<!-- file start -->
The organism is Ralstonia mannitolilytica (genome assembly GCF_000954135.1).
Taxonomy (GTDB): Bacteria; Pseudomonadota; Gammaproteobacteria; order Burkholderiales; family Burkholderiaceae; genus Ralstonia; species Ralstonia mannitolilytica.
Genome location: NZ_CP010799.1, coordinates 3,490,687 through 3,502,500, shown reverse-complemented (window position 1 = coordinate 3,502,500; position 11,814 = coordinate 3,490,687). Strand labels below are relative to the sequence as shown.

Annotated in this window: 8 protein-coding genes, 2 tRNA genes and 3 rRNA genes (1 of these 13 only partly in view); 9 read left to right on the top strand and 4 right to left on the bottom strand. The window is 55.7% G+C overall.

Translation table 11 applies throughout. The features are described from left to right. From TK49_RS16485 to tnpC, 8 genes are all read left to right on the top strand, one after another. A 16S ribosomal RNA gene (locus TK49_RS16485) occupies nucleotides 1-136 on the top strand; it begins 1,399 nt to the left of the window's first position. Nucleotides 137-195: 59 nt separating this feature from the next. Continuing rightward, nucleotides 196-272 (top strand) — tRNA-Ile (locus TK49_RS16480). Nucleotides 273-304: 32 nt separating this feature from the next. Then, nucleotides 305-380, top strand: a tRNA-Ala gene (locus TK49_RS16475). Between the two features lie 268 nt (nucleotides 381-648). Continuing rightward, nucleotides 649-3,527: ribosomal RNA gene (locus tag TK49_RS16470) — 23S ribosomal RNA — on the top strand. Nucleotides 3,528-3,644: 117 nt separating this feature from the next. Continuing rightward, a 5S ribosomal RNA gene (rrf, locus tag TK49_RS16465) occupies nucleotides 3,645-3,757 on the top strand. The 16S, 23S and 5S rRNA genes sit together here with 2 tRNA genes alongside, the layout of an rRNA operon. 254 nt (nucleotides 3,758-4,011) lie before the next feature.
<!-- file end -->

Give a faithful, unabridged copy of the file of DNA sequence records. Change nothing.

The organism is Ralstonia mannitolilytica (genome assembly GCF_000954135.1).
Taxonomy (GTDB): Bacteria; Pseudomonadota; Gammaproteobacteria; order Burkholderiales; family Burkholderiaceae; genus Ralstonia; species Ralstonia mannitolilytica.
Genome location: NZ_CP010799.1, coordinates 3,490,687 through 3,502,500, shown reverse-complemented (window position 1 = coordinate 3,502,500; position 11,814 = coordinate 3,490,687). Strand labels below are relative to the sequence as shown.

Annotated in this window: 8 protein-coding genes, 2 tRNA genes and 3 rRNA genes (1 of these 13 only partly in view); 9 read left to right on the top strand and 4 right to left on the bottom strand. The window is 55.7% G+C overall.

Translation table 11 applies throughout. The features are described from left to right. From TK49_RS16485 to tnpC, 8 genes are all read left to right on the top strand, one after another. A 16S ribosomal RNA gene (locus TK49_RS16485) occupies nucleotides 1-136 on the top strand; it begins 1,399 nt to the left of the window's first position. Nucleotides 137-195: 59 nt separating this feature from the next. Continuing rightward, nucleotides 196-272 (top strand) — tRNA-Ile (locus TK49_RS16480). Nucleotides 273-304: 32 nt separating this feature from the next. Then, nucleotides 305-380, top strand: a tRNA-Ala gene (locus TK49_RS16475). Between the two features lie 268 nt (nucleotides 381-648). Continuing rightward, nucleotides 649-3,527: ribosomal RNA gene (locus tag TK49_RS16470) — 23S ribosomal RNA — on the top strand. Nucleotides 3,528-3,644: 117 nt separating this feature from the next. Continuing rightward, a 5S ribosomal RNA gene (rrf, locus tag TK49_RS16465) occupies nucleotides 3,645-3,757 on the top strand. The 16S, 23S and 5S rRNA genes sit together here with 2 tRNA genes alongside, the layout of an rRNA operon. 254 nt (nucleotides 3,758-4,011) lie before the next feature.